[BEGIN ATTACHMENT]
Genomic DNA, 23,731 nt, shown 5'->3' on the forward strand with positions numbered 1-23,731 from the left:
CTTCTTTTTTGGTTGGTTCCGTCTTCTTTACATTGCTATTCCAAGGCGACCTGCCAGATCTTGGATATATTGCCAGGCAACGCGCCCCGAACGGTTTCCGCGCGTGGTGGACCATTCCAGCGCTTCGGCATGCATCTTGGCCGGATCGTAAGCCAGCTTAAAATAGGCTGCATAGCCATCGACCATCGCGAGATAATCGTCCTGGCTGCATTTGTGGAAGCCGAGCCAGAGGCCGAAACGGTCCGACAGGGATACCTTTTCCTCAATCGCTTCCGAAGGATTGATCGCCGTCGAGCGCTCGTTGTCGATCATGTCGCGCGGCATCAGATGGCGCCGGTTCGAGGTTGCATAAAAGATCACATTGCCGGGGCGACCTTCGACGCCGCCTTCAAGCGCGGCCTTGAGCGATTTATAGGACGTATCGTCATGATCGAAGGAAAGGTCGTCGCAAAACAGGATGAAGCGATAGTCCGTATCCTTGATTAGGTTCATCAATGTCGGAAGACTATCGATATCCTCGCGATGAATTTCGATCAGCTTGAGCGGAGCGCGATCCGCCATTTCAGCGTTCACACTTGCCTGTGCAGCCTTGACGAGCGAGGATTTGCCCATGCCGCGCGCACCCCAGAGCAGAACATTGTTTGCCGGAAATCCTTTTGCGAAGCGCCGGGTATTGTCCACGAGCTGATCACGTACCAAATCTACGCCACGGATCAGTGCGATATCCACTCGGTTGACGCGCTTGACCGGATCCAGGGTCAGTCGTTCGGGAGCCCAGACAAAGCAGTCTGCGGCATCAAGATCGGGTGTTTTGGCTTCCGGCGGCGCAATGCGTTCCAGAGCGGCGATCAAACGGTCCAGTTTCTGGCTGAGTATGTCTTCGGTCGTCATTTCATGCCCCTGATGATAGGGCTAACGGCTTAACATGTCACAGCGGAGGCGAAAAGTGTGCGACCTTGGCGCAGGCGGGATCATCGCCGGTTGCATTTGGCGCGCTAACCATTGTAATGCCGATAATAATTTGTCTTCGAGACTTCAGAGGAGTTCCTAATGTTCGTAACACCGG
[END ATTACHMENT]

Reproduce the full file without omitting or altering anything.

Genomic DNA, 23,731 nt, shown 5'->3' on the forward strand with positions numbered 1-23,731 from the left:
CTTCTTTTTTGGTTGGTTCCGTCTTCTTTACATTGCTATTCCAAGGCGACCTGCCAGATCTTGGATATATTGCCAGGCAACGCGCCCCGAACGGTTTCCGCGCGTGGTGGACCATTCCAGCGCTTCGGCATGCATCTTGGCCGGATCGTAAGCCAGCTTAAAATAGGCTGCATAGCCATCGACCATCGCGAGATAATCGTCCTGGCTGCATTTGTGGAAGCCGAGCCAGAGGCCGAAACGGTCCGACAGGGATACCTTTTCCTCAATCGCTTCCGAAGGATTGATCGCCGTCGAGCGCTCGTTGTCGATCATGTCGCGCGGCATCAGATGGCGCCGGTTCGAGGTTGCATAAAAGATCACATTGCCGGGGCGACCTTCGACGCCGCCTTCAAGCGCGGCCTTGAGCGATTTATAGGACGTATCGTCATGATCGAAGGAAAGGTCGTCGCAAAACAGGATGAAGCGATAGTCCGTATCCTTGATTAGGTTCATCAATGTCGGAAGACTATCGATATCCTCGCGATGAATTTCGATCAGCTTGAGCGGAGCGCGATCCGCCATTTCAGCGTTCACACTTGCCTGTGCAGCCTTGACGAGCGAGGATTTGCCCATGCCGCGCGCACCCCAGAGCAGAACATTGTTTGCCGGAAATCCTTTTGCGAAGCGCCGGGTATTGTCCACGAGCTGATCACGTACCAAATCTACGCCACGGATCAGTGCGATATCCACTCGGTTGACGCGCTTGACCGGATCCAGGGTCAGTCGTTCGGGAGCCCAGACAAAGCAGTCTGCGGCATCAAGATCGGGTGTTTTGGCTTCCGGCGGCGCAATGCGTTCCAGAGCGGCGATCAAACGGTCCAGTTTCTGGCTGAGTATGTCTTCGGTCGTCATTTCATGCCCCTGATGATAGGGCTAACGGCTTAACATGTCACAGCGGAGGCGAAAAGTGTGCGACCTTGGCGCAGGCGGGATCATCGCCGGTTGCATTTGGCGCGCTAACCATTGTAATGCCGATAATAATTTGTCTTCGAGACTTCAGAGGAGTTCCTAATGTTCGTAACACCGG